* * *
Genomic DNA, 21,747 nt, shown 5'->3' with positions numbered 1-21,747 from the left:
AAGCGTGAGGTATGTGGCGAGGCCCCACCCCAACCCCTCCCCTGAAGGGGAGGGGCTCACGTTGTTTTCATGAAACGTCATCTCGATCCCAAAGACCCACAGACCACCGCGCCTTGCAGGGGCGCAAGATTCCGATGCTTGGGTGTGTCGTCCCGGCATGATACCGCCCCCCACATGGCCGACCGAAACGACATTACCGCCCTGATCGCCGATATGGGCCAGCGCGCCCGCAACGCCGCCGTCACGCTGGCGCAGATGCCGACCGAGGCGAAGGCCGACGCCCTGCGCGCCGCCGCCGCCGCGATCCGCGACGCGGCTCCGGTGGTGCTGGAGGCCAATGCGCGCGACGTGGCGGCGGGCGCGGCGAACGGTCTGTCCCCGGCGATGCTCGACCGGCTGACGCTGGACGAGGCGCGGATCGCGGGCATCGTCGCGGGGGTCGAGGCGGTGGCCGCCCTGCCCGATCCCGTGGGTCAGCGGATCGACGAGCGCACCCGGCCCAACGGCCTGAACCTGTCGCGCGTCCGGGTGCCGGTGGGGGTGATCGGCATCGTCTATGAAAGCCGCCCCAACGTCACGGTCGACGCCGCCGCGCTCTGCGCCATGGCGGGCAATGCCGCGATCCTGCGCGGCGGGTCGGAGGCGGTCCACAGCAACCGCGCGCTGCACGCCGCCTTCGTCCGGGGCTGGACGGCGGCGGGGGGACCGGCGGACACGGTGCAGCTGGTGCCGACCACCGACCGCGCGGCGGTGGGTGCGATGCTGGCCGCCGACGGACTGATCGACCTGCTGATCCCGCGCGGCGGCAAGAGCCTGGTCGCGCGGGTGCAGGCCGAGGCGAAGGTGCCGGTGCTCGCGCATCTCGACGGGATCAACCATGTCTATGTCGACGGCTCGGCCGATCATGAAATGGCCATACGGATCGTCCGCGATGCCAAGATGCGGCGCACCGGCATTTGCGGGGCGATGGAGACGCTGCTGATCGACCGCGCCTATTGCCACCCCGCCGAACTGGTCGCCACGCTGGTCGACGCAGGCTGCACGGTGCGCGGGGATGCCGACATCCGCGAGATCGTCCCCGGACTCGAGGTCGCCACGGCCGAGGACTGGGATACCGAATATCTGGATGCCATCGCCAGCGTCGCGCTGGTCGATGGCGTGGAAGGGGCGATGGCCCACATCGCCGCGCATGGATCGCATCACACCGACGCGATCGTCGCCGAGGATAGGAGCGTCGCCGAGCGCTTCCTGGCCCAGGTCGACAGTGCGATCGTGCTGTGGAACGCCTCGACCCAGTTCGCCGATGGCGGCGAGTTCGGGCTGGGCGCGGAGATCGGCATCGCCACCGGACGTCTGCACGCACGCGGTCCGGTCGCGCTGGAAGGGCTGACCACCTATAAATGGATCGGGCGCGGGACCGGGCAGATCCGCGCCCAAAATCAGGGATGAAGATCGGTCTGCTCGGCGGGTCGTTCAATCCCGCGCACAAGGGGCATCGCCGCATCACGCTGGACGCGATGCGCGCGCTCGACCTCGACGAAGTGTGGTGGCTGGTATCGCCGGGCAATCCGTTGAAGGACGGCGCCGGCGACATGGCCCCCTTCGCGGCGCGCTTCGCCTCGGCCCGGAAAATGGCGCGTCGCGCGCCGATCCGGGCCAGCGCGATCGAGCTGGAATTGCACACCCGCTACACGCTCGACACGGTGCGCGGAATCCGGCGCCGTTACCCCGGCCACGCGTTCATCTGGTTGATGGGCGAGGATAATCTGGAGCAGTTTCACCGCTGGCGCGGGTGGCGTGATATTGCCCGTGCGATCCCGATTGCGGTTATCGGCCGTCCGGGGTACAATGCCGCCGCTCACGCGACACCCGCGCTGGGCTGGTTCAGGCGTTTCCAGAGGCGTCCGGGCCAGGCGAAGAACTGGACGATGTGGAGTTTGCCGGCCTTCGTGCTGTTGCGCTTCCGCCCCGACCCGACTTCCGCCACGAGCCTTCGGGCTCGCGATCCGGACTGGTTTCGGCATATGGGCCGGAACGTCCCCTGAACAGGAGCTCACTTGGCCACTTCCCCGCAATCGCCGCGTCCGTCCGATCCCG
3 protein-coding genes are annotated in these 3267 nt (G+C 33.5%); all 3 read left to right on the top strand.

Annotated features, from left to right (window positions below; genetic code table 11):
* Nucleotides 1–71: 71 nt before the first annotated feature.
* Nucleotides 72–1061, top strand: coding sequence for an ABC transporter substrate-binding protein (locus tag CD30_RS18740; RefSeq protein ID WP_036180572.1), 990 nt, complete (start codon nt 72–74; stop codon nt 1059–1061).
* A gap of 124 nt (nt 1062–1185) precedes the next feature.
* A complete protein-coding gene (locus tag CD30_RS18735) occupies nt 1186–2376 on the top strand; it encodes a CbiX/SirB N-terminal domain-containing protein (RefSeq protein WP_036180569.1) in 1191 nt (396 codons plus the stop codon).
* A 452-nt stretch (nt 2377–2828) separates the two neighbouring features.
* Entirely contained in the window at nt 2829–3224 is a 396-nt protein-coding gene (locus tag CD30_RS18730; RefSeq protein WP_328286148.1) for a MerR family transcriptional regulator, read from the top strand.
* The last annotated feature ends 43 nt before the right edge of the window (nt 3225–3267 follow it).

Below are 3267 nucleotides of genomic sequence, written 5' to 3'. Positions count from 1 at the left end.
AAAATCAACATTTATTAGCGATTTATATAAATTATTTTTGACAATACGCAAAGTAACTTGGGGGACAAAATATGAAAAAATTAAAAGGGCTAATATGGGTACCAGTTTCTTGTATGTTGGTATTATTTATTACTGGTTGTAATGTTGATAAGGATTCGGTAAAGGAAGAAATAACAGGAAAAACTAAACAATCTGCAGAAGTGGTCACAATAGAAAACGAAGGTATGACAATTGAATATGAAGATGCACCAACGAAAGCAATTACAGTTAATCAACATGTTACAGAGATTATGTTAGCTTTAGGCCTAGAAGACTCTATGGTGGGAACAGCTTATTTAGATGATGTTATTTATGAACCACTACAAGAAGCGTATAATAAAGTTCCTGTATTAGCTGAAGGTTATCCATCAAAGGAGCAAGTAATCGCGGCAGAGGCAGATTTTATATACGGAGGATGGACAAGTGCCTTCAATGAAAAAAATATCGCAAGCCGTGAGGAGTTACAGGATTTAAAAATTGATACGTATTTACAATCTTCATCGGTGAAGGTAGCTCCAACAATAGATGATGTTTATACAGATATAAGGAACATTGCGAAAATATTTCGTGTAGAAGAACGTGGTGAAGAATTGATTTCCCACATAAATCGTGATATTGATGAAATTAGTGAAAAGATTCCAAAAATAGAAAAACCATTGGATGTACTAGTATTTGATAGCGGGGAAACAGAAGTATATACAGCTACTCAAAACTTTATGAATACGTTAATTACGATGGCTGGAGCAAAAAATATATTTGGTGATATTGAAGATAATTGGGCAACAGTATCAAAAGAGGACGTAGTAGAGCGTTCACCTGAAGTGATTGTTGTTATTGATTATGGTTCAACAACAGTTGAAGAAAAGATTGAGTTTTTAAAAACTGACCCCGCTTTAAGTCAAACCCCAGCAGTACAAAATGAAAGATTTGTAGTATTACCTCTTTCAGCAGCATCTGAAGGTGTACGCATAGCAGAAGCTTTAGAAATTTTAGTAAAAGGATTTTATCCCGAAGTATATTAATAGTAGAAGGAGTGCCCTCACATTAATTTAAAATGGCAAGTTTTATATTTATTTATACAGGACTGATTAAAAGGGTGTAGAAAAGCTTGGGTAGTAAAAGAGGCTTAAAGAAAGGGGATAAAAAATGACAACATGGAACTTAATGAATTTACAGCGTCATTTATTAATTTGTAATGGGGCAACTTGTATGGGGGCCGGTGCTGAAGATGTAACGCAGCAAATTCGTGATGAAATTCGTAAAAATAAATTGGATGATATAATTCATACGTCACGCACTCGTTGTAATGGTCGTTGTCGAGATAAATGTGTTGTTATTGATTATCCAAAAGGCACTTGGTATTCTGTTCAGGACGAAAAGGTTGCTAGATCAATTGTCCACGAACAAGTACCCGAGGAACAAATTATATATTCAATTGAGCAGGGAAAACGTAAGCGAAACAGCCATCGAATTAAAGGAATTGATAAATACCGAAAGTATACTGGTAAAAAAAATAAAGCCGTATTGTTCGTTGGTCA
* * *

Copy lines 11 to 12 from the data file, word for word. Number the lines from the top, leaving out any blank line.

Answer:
* The last annotated feature ends 43 nt before the right edge of the window (nt 3225–3267 follow it).

Below are 3267 nucleotides of genomic sequence, written 5' to 3'. Positions count from 1 at the left end.